City of Cape Town urge communities to join hands and fight illegal dumping

Rubbish piles up at what has become a smelly illegal dumping site next to Masonwabe Primary School in Delft. Picture: Independent Newspapers

Rubbish piles up at what has become a smelly illegal dumping site next to Masonwabe Primary School in Delft. Picture: Independent Newspapers

Published Feb 23, 2024


Cape Town - Despite the allocation of more than R100 million a year for clean-up efforts, illegal dumping continued to pose a significant challenge in many neighbourhoods across Cape Town.

This comes as the City’s urban waste directorate urged residents to organise once-off community clean-up events.

The City said illegal dumping hot spots were used regularly by surrounding communities as well as opportunistic dumpers.

Among the hot spot areas were parts of Dunoon, Wallacedene, Elsies River, Atlantis Industrial Area, Wynberg, Retreat, Parkwood, Vrygrond, Muizenberg, Strandfontein Road, Eerste River, Blackheath, Blue Downs, Kalkfontein, Wesbank, Kuils River, Duinefontein Road, Old Lansdowne Road, Swartklip Road, Philippi East, Eisleben Road and AZ Berman Road in Mitchells Plain.

The City said that almost as soon as sites were cleared, a new round of dumping occurred.

Urban waste management Mayco member Grant Twigg said communities should help discourage dumping.

“If the culprits see that communities are making an effort to clean up dumping hot spots, many will be deterred from dumping there again for fear of reprisal,” said Twigg.

“Those involved in the clean-up will also be more motivated to watch over the site and report anybody who undoes their good work,” said Twigg.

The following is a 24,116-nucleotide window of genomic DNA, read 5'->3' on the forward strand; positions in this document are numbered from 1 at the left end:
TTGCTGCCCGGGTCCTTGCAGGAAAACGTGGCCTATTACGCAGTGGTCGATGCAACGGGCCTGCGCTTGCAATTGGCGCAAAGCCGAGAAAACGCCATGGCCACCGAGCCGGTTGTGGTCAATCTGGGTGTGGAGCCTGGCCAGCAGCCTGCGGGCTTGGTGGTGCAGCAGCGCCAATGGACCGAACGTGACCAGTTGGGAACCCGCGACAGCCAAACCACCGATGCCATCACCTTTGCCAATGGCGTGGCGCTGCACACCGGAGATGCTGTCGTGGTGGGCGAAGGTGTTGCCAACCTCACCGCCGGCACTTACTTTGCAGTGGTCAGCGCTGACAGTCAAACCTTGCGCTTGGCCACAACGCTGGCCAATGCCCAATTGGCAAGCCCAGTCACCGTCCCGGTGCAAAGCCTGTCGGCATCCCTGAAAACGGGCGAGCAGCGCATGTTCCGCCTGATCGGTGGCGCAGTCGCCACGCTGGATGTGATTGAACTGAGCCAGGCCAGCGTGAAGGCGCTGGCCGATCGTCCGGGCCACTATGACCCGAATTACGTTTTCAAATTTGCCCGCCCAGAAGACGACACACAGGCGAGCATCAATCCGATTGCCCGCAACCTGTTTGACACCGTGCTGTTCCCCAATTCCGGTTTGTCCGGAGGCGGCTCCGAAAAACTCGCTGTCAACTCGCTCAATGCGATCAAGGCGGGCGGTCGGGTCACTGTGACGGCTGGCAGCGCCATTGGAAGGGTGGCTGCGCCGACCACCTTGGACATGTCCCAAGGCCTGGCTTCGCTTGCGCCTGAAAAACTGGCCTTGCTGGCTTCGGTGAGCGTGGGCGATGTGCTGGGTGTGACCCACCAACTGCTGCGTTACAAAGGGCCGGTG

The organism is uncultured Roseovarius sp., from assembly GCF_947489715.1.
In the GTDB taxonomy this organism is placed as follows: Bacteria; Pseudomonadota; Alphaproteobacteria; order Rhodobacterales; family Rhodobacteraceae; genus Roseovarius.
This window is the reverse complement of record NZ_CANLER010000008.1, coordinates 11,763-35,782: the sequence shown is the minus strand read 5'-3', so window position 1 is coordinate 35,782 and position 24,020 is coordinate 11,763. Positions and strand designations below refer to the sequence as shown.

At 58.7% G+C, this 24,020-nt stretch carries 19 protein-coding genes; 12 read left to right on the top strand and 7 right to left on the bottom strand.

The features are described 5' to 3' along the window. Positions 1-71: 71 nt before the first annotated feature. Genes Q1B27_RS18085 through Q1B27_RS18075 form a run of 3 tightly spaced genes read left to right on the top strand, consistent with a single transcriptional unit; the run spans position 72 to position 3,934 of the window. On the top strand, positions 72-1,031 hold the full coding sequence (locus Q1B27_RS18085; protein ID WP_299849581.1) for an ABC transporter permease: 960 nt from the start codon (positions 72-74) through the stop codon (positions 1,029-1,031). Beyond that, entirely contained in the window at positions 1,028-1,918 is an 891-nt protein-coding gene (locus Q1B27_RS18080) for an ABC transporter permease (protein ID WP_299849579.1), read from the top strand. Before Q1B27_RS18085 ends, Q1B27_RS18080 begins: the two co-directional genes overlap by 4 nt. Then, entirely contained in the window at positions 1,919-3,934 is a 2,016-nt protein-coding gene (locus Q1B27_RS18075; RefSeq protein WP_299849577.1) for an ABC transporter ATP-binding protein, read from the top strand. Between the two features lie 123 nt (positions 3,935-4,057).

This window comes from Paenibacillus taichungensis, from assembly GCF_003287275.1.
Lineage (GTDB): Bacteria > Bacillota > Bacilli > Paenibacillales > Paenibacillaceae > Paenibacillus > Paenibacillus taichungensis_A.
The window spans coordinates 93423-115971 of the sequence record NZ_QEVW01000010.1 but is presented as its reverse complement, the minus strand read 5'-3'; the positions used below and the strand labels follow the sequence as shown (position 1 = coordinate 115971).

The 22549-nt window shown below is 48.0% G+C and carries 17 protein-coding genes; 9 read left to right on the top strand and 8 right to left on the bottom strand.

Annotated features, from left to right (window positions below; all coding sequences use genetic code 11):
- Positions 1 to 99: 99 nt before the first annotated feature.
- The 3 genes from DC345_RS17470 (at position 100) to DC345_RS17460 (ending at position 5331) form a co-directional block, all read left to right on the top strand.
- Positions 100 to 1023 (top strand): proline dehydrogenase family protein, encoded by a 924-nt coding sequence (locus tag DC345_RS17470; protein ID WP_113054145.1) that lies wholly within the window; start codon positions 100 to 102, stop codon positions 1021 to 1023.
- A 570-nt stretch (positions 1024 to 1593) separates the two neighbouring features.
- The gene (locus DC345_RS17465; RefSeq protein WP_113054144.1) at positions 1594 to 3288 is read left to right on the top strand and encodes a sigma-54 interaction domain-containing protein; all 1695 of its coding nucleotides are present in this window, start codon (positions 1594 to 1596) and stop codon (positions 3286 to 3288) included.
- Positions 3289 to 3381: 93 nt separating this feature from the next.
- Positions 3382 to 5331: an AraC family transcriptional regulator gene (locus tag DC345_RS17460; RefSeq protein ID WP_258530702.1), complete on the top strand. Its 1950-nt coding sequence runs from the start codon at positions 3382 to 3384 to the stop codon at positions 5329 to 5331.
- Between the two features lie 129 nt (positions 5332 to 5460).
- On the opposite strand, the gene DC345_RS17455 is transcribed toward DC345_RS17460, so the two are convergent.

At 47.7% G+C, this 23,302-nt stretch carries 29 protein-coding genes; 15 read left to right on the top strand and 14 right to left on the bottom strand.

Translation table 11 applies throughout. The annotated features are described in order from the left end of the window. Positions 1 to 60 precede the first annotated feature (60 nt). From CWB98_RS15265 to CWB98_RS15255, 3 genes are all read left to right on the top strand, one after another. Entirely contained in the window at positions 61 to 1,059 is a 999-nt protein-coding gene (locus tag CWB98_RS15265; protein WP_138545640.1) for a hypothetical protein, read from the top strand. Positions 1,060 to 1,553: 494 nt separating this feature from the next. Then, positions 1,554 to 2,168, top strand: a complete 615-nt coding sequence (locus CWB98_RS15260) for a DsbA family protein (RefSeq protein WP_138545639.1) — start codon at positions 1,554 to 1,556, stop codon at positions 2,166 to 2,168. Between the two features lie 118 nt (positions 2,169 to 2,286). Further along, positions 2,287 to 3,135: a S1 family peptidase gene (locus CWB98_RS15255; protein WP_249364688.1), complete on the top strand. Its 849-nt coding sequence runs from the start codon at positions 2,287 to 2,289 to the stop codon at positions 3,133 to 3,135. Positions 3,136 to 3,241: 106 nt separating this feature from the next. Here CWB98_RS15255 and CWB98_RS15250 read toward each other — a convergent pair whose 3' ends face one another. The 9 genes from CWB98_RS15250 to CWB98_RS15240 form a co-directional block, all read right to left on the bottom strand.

Lina Ngqobeni, a Gugulethu resident who recently complained about illegal dumping in a nearby canal that caused a mosquito infestation, said illegal dumping continued unabated.

“All efforts have been made to curb illegal dumping; however, none of these efforts discourage people from dumping.

“We welcome this community clean-up initiative by the City and hope that it will produce great results.

“The community and, in particular, children, are at risk of being infected with diseases due to illegal dumping,” said Ngqobeni.

She said there was a need for waste management education in informal settlements.

“The City has to do more to educate our people on illegal dumping and add more resources, such as central waste bins and so on.

“The City also needs to monitor local tuckshops because they are the biggest contributors to this phenomenon,” said Ngqobeni.

The Department of Forestry, Fisheries and the Environment (DFFE) said illegally dumped tyres and containers were “perfect places for mosquitoes to breed. Sharp objects can be picked up by children, which can then harm them, or they may eat something that can make them sick.”

Illegal dumping in progress can be reported to the City’s Public Emergency Communication Centre on 021 480 7700.

Alternatively, the public can share tips for a potential reward via the City’s 24-hour tip-off line on 0800 110 077

[email protected]

Cape Argus